MORGANTOWN, W.Va. — Without preseason games or a closed scrimmage against an outside opponent, the Mountaineers have spent the entire preseason going up against the same guys on a daily basis. Bob Huggins says Derek Culver has clearly had an edge on the rest of his teammates so far.
“The person who dominates in practice is Derek,” Huggins said. “Derek’s team generally wins all the time. Derek gets the majority of the rebounds and they look to throw it inside to Derek quite a bit, particularly when it is a close situation in practice.”
Culver and Oscar Tshiebwe combine to form the Big 12’s most formidable frontcourt duo but Huggins is challenging Culver to expand his game and his range further from the hoop.
“I am accustomed to playing on the block,” Culver said. “But I am talking about playing on the wing and catching the ball, one dribble or two dribbles to the rack, being able to attack or dish the ball out to my teammates, just being able to play outside of my comfort zone.”
While Culver and Tshiebwe are firmly entrenched in starting spots, freshman Seny Ndiaye is gaining valuable experience ahead of schedule. The 6-foot-10 forward graduated from Huntington Prep last spring and was added to WVU’s recruiting class over the summer.
“The original idea was to put him in Beckley Prep and let him get another year of prep,” Huggins said. “The more I thought about it, the more I thought we would just redshirt him and he would get a lot more playing against Derek (Culver) and Oscar (Tshiebwe) and Isaiah (Cottrell) than he would against 6-foot-3 guys.
“He has gotten better and better and better. When you take a look at what could happen, this year is a free year. We could conceivably redshirt him next year providing that Derek and Oscar are still around. Then he still has four more.”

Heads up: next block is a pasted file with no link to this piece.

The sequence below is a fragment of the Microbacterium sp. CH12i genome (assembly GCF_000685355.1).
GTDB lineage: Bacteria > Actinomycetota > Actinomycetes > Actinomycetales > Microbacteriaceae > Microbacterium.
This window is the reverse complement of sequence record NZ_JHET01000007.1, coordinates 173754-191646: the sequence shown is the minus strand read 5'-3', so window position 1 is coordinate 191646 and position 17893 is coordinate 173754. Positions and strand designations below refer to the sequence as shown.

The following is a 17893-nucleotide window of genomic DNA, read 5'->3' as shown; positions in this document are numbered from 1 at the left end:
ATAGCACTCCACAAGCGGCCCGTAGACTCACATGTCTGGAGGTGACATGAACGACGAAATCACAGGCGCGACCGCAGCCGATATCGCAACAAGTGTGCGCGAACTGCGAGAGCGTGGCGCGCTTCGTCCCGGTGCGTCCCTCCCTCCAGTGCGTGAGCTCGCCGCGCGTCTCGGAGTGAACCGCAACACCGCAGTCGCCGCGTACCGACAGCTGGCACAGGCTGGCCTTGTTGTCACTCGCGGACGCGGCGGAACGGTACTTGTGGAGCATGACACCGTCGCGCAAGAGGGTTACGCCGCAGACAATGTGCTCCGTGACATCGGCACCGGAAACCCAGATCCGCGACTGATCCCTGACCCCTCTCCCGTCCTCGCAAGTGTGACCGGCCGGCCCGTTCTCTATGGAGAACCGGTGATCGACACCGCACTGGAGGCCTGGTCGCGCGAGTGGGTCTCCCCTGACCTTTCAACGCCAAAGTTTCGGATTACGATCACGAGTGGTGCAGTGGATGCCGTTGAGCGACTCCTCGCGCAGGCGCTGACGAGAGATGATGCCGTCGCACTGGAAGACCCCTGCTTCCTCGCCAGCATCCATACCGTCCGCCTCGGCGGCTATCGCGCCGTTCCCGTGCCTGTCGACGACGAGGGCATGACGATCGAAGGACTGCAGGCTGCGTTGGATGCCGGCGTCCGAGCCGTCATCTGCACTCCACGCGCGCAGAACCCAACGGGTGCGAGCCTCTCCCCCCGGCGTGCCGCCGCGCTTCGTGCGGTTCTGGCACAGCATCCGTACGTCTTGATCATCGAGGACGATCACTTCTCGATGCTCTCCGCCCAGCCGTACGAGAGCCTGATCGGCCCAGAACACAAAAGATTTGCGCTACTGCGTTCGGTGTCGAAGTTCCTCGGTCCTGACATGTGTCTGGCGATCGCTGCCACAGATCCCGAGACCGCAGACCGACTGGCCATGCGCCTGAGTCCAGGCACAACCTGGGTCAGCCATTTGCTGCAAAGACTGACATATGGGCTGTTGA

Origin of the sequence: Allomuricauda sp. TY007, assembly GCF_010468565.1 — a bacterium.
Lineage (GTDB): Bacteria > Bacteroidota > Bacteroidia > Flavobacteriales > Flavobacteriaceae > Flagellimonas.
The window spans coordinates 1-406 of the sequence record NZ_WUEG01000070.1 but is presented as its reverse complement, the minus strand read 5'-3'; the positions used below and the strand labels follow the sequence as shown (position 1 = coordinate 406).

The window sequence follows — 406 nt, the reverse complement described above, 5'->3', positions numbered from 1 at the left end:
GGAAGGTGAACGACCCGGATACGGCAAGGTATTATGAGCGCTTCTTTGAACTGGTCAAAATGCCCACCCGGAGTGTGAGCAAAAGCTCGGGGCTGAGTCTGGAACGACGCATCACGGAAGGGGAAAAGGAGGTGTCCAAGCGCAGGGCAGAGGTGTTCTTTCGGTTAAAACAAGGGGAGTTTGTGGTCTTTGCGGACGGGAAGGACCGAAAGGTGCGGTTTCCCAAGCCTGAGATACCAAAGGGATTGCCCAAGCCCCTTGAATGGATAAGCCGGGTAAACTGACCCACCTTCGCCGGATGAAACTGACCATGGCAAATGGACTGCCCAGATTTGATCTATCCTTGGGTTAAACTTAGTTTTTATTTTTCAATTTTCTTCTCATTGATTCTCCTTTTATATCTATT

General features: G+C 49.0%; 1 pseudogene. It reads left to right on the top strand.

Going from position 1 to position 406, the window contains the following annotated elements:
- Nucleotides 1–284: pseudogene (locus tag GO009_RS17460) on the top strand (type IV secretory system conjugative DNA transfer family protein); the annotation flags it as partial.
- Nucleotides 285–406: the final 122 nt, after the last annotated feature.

Backcourt options are in good supply for Huggins. Jordan McCabe made 29 starts last season at the point. Competition for time at the shooting guard spot continues.
“Sean (McNeil) has played really well. Taz (Sherman) has played exceptionally well. I think there’s a lot of guys. We could conceivably have Deuce (McBride) there if we played Jordan (McCabe) and Deuce together. That’s a position we feel pretty secure at,” Huggins said.
“Jordan shot it poorly, for Jordan last year. He did a great job this summer. He sent me videos of his shot to try to talk him through some of the things that I thought would help him. He is going to work on what he needs to work on.”
Sherman was West Virginia’s top three-point shooter last winter at 33%. He averaged 5.3 points per game while playing 13 minutes a contest in his first season in Morgantown.
“This season I was really trying to get into what professionals really work on, using off screens and using down screens, on-ball screens and reading how the defense is going to play you,” Sherman said. “Movement shooting, like Jerry West drills, going up wing to corner, wing to top and working on pump fakes, mid-ranges, post-ups just in case.”
When the season begins on Thanksgiving weekend, WVU students will scatter and not return to campus until mid-January. The Mountaineers are preaching off-court discipline to help their on-court ambitions.
“The team that wins the national championship this year may not be the most skilled, the most talented or even the best team, but the one that stays completely intact, healthy and with a full roster,” McCabe said. “Focused and disciplined are two things we need to continue to be. We have been up to this point.”
“You have kids that don’t really care,” said WVU junior Emmitt Matthews. “Then you have kids that do care. There’s kids that go out all the time, you see that on their Snapchat and Instagram stories. They are all having that fun time but it is just one of those sacrifices we have to make. At the end of the day, we all have a goal and that is to win a national championship.”